and filed with the Graduate Fellowship
Office, 1014 Rackham Building, by
October 7, 1968. Under the Fulbright
program, over 900 American graduate
students will have an opportunity to
study in any one of 50 countries for
one year. Candidates who wish to apply
for an award must be U S. citizens at
the time of application, have a Each-
elor's -Degree or its equivalent by the
beginning date of the grant, and in
most cases, be proficient in the lang-
uage of the host country. Selections
will be made on the basis of academic
record, the feasibility of the appli-
cant's proposed study plan and per-
sonal qualifications. Preference is giv-
en to candidates who have not had
prior extended study or residence
abroad, and who are under the age of
35. Application forms and information
for students currently enrolled at the
University of Michigan may be obtain-
ed from the 'Graduate Fellowship Of-
fice, 1014 Rackham. Deadline for filing
completed applications is October 7,
1968. Qualified and interested pro-
cedures may be completed by the dead-
line. If you have any questions regard-
ing this announcement, please call
764-2218.
Fall Term Fees: At least 50 is due
and payable on or before September
30, 1968.
Non paymeifl of at least 50% by
September 30 will result in the assess-
ment of a Delinquent penalty of $5.00.
Payments may be made in person or
mailed to the Cashier's Oftice, 1015
L.S.A. Building, before 4:30 p.m. Mon-
day, September 30, 1968.
MAIL EARLY
Mail payments postmarked after due
date, September 30, 1968, are late and
subject to penalty.
Identify mail payments as tuition
and show complete ten-digit student
number and name.
Broadcasting Service: Radio Station
WUOM-FM (91.7 M.) 11 a.m. to 11 p.m.
daily. Tuesday, 1.00 pm The Next Fifty
Years-"The Future American Society,
Part II", with Richard L. Cutler and
James Rouse. Wednesday, 11:00 a.m.
The Eleventh Hour (repeated at 7 p.m.)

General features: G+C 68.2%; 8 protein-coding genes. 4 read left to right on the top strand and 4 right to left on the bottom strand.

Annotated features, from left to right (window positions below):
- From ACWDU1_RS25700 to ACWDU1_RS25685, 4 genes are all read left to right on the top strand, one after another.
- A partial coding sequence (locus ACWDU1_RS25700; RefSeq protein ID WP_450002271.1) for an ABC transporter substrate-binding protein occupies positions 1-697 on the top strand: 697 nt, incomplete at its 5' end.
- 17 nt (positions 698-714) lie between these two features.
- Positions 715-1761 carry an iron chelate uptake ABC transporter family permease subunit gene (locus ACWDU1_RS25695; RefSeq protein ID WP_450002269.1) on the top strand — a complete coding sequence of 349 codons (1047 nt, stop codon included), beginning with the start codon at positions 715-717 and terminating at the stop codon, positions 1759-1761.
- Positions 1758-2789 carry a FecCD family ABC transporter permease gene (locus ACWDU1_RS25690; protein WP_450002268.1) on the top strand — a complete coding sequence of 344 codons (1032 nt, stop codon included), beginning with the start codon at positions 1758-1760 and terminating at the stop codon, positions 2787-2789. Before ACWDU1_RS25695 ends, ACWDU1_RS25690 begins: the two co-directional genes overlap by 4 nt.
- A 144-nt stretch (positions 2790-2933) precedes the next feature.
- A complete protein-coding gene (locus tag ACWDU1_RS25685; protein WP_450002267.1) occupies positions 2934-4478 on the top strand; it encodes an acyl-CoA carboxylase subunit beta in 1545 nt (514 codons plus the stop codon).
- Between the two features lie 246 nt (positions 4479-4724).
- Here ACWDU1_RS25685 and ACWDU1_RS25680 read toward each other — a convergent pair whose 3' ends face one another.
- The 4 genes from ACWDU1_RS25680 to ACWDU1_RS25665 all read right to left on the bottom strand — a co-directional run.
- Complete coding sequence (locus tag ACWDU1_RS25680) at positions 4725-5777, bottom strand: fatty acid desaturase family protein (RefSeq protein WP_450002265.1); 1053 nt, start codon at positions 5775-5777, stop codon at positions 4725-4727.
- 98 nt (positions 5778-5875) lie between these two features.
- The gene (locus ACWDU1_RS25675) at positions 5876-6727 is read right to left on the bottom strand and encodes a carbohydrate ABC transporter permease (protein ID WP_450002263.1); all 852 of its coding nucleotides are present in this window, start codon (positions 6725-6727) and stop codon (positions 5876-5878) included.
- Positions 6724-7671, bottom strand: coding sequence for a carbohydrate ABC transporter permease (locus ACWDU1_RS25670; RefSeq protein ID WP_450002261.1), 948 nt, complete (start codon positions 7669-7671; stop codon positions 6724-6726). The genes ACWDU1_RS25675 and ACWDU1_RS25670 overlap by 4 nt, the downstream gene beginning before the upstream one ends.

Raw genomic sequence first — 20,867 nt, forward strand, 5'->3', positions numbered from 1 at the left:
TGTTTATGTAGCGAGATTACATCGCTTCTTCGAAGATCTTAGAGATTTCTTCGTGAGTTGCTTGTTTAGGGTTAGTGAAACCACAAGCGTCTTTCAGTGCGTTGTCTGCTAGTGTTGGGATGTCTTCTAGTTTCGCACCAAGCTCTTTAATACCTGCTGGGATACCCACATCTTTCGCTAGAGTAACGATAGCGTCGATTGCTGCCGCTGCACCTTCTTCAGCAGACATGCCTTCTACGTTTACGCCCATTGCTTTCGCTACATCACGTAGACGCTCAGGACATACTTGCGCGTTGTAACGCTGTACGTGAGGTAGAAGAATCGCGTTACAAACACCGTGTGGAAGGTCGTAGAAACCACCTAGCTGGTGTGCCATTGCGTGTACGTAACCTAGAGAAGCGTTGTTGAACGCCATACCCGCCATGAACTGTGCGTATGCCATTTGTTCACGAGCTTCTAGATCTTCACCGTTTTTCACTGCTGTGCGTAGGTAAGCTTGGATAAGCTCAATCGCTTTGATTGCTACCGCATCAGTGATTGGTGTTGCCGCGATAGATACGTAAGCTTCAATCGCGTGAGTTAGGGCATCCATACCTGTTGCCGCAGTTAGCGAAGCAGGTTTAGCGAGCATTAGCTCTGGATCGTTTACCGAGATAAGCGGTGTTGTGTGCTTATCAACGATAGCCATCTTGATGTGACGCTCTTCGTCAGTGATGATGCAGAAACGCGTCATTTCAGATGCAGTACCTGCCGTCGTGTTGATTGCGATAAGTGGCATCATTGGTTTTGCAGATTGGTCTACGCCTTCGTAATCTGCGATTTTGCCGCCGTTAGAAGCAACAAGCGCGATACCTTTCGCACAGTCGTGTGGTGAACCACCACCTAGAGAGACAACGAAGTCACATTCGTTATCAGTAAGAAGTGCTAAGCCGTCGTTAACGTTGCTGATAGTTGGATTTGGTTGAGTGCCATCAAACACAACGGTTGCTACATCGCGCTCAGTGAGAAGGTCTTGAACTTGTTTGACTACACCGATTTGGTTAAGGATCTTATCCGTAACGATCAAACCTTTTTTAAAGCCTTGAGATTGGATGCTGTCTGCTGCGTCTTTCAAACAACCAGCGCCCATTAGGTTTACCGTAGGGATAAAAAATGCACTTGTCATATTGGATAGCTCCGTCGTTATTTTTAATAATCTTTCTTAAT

Ed Burrow hosts an hour of news and
conversation about the arts and liter-
ature. Special guests: Stephen Porter,
director of APA production of "The
Misanthrope"; Quentin Fiore, designer
for U-M Press. Wednesday, 1:00 p.m.
Selective Service Seminar: The At-
torney's View - James T. Lafferty,
Project Coordinator, Detroit Neighbor-
hood Legal Services, on "Conscientious
Objection and Selective Objection". An
Institute of Continuing . Legal Educa-
tion Seminar.
Students in the School of Nursing
may sign up for pre-classification time

on Tuesday, September 17 at 1:30 p.m.
in Room 4000 U.H.S., Chairman: D. K.
Byrn.
Foreign Visitors
The following individuals can be
reached through the Foreign Visitor
Division of the Visitor and Guest Re-
lations Ofice, Rooms 22-24, Michigan
Union Telephone: 764-2148.
Dr. Toshijiro Kawamura; President,
University of Hiroshima, Hiroshima,
Japan. September 15-22.
Mr. Johanne Rau:Member, Federal
Executive Board, Social Democratic
Party.,Dusseldorf, West Germany.'Sep-
tember 15-17.
6Dr. Jose Esquinal: Director, Children's
Hspital, Panama City, Panama. Sep-
tember 18-21.,f
Placement
3200 S. A. B.
GENERAL DIVISION
Placement Services Registration
Meetings: To acquaint students, under-
graduate and graduate, with Placement